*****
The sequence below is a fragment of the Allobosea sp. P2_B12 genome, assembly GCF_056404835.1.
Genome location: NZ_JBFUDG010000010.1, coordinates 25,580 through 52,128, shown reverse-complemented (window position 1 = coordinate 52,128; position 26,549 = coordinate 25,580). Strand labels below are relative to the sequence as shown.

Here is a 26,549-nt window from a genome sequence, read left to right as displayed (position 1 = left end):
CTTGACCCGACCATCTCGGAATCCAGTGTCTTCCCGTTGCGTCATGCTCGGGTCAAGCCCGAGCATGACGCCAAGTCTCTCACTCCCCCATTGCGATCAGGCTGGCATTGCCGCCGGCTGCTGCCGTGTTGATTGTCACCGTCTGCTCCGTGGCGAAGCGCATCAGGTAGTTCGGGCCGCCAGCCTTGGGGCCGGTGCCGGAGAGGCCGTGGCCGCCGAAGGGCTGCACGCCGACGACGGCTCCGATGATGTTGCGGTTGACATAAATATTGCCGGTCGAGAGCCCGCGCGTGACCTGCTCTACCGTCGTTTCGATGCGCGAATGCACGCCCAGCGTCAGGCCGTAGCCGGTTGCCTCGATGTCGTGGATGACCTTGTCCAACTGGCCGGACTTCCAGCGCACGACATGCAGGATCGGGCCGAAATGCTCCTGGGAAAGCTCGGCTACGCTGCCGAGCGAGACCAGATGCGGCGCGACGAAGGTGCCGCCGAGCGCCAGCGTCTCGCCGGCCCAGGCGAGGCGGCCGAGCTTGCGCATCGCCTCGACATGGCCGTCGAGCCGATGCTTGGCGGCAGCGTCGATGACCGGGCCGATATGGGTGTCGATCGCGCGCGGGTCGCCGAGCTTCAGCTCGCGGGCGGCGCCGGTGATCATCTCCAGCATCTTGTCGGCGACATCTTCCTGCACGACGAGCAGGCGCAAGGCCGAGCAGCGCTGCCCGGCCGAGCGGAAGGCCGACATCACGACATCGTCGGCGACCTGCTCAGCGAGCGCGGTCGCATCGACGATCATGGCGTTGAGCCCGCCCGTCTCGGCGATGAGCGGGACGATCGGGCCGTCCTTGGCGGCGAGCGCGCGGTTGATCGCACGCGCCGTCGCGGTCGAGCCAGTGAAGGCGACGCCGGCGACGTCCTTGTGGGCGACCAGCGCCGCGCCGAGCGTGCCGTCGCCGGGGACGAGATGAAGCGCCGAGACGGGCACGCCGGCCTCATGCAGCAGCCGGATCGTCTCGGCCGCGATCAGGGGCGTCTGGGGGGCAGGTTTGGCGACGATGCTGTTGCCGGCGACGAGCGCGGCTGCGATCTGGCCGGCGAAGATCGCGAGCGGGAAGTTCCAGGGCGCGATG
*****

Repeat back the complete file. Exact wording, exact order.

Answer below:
The sequence below is a fragment of the Allobosea sp. P2_B12 genome, assembly GCF_056404835.1.
Genome location: NZ_JBFUDG010000010.1, coordinates 25,580 through 52,128, shown reverse-complemented (window position 1 = coordinate 52,128; position 26,549 = coordinate 25,580). Strand labels below are relative to the sequence as shown.

Here is a 26,549-nt window from a genome sequence, read left to right as displayed (position 1 = left end):
CTTGACCCGACCATCTCGGAATCCAGTGTCTTCCCGTTGCGTCATGCTCGGGTCAAGCCCGAGCATGACGCCAAGTCTCTCACTCCCCCATTGCGATCAGGCTGGCATTGCCGCCGGCTGCTGCCGTGTTGATTGTCACCGTCTGCTCCGTGGCGAAGCGCATCAGGTAGTTCGGGCCGCCAGCCTTGGGGCCGGTGCCGGAGAGGCCGTGGCCGCCGAAGGGCTGCACGCCGACGACGGCTCCGATGATGTTGCGGTTGACATAAATATTGCCGGTCGAGAGCCCGCGCGTGACCTGCTCTACCGTCGTTTCGATGCGCGAATGCACGCCCAGCGTCAGGCCGTAGCCGGTTGCCTCGATGTCGTGGATGACCTTGTCCAACTGGCCGGACTTCCAGCGCACGACATGCAGGATCGGGCCGAAATGCTCCTGGGAAAGCTCGGCTACGCTGCCGAGCGAGACCAGATGCGGCGCGACGAAGGTGCCGCCGAGCGCCAGCGTCTCGCCGGCCCAGGCGAGGCGGCCGAGCTTGCGCATCGCCTCGACATGGCCGTCGAGCCGATGCTTGGCGGCAGCGTCGATGACCGGGCCGATATGGGTGTCGATCGCGCGCGGGTCGCCGAGCTTCAGCTCGCGGGCGGCGCCGGTGATCATCTCCAGCATCTTGTCGGCGACATCTTCCTGCACGACGAGCAGGCGCAAGGCCGAGCAGCGCTGCCCGGCCGAGCGGAAGGCCGACATCACGACATCGTCGGCGACCTGCTCAGCGAGCGCGGTCGCATCGACGATCATGGCGTTGAGCCCGCCCGTCTCGGCGATGAGCGGGACGATCGGGCCGTCCTTGGCGGCGAGCGCGCGGTTGATCGCACGCGCCGTCGCGGTCGAGCCAGTGAAGGCGACGCCGGCGACGTCCTTGTGGGCGACCAGCGCCGCGCCGAGCGTGCCGTCGCCGGGGACGAGATGAAGCGCCGAGACGGGCACGCCGGCCTCATGCAGCAGCCGGATCGTCTCGGCCGCGATCAGGGGCGTCTGGGGGGCAGGTTTGGCGACGATGCTGTTGCCGGCGACGAGCGCGGCTGCGATCTGGCCGGCGAAGATCGCGAGCGGGAAGTTCCAGGGCGCGATG